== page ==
• Don’t make it about the job search only. Make sure that you spend 5–7 min at the end connecting like a human being. Say smth like: “Ok, I appreciate your time. I wanted to ask you a personal question — why do you love working for XYZ company?” (Well, it is a trick. It is not very personal to get a rejection, but it personal enough in the sense that it makes them think deeply. Or, a question like: “If you don’t mind me asking, what is next for you? How do you see your career path unfolding?” Again, this is what I do, because I like making people stare inside their souls for a moment but if you don’t feel comfortable with those types of questions don’t go too heavy — make it YOU. Think what questions would help YOU to make a friend and connect on a real human level.
  • Don’t ask for referrals. The person barely knows you. However, you can always ask for introductions. Example: “I was wondering if you know someone you think I should talk to.” Or, “Could you recommend me some resources? Maybe you know some pods, groups, or events where I could network and connect with peers?”
  • Don’t put them on a pedestal. They are not higher or better than you just because at this point in time they happen to be employed and you are not. You will be there, in the same position when someone else will reach out to you for help. And at that time, it will be your job to have an honest conversation not coming from a place of ego or superiority. Be humble, be respectful, be coachable but at the same time be confident, and remember that you have value to offer that company at all times.

So that is the secret sauce really — find your balance between extracting maximum valuable information and making them think, “oh wow, he/she is such a nice guy/girl. I’d love to help him out. He’d be a nice person to work with.” You see, if you make them envision you as a potential co-worker, consider it a huge success.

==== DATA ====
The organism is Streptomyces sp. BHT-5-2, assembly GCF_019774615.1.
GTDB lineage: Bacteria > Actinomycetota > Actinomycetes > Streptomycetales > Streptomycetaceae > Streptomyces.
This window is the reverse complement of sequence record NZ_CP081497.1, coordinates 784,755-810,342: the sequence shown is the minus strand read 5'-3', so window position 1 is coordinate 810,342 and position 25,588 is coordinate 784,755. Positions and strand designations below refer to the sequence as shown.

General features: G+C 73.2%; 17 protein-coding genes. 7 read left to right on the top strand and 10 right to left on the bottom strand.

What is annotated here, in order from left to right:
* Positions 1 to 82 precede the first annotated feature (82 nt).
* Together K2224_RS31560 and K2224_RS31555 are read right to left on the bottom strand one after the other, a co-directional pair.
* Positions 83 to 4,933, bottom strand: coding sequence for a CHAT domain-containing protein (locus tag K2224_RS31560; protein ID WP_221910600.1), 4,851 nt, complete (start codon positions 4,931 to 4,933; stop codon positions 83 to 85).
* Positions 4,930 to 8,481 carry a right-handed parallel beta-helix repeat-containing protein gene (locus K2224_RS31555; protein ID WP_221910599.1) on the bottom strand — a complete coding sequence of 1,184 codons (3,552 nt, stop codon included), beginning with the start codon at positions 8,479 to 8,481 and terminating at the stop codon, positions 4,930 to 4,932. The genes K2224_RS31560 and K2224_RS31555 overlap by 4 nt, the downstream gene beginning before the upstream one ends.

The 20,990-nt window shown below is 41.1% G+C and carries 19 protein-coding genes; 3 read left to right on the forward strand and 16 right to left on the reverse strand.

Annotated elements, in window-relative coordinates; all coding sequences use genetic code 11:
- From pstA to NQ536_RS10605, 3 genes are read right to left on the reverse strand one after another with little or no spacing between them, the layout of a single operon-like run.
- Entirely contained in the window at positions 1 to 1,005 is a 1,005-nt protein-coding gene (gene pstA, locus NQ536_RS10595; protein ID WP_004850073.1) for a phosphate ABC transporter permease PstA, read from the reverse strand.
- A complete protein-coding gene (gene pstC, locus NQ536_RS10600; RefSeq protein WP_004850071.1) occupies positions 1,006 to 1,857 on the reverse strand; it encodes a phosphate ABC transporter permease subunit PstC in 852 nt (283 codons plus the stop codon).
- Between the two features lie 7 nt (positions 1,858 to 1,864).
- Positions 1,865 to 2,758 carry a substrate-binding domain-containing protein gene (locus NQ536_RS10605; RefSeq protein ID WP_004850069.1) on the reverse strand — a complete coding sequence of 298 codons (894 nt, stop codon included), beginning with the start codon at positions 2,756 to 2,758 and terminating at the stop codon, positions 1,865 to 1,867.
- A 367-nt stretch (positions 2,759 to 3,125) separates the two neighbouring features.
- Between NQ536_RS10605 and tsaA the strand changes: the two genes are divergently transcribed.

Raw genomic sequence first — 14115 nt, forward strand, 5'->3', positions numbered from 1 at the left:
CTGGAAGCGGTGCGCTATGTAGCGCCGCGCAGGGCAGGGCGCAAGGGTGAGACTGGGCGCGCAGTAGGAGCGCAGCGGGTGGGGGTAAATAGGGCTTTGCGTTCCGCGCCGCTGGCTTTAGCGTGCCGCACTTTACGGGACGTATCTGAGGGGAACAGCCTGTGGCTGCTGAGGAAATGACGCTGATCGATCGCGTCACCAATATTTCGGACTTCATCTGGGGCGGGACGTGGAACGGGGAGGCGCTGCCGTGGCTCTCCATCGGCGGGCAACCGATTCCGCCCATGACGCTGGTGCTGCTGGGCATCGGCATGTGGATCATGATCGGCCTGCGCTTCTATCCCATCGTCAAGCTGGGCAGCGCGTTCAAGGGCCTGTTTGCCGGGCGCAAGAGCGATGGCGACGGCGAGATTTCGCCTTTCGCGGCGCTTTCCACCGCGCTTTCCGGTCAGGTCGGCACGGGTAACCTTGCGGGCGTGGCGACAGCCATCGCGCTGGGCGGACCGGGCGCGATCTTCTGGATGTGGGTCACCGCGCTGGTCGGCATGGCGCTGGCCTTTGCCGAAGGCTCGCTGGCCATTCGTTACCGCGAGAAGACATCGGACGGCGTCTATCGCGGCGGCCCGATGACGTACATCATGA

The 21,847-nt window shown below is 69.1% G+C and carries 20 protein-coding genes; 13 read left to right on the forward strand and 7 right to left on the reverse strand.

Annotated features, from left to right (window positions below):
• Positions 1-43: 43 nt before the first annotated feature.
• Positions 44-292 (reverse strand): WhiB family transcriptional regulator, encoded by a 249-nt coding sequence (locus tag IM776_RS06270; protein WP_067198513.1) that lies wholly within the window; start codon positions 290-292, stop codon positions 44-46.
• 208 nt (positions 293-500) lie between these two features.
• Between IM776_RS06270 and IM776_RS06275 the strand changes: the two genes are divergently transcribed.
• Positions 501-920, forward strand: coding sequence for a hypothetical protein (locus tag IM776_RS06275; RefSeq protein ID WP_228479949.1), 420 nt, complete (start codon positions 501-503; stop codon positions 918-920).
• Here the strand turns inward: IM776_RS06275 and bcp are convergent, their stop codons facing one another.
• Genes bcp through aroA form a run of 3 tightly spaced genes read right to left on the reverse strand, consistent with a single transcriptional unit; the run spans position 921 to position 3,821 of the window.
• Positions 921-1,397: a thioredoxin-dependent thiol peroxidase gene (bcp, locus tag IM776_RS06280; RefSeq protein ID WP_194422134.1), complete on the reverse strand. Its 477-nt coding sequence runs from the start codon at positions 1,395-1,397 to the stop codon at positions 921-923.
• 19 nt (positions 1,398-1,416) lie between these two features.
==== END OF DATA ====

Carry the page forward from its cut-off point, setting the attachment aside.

Honestly, if all the steps are done correctly (read: if they like you) most likely they will suggest further help themselves — either in the form of additional resources or additional introductions. You might hear the desired response, “Hey, you know what, let me connect you with A. I think you will benefit from that conversation,” or, “let me email you a couple of resources that I think will be helpful.” If not, again, nudge them — ask respectfully if they have any recommendation for the next step to take.

Informational interviews are not super sophisticated. You don’t have to approach them as real job interviews, think of them as making new friends. Speak less, listen more. Learn to ask questions that would entice the other person into speaking about what is important for them. Give them space and show that you are an active listener, and I promise you by the end of that call they will think, “oh he/she is such a nice conversation partner,” and they will think so while they did all the talking. Remember, the one who is asking questions is the one who is leading the conversation. Always.

Hope this dots some i’s on the informational interview side of things. Feel free to share your thoughts on how was your experience with those and how did they serve you in your job hunting journey.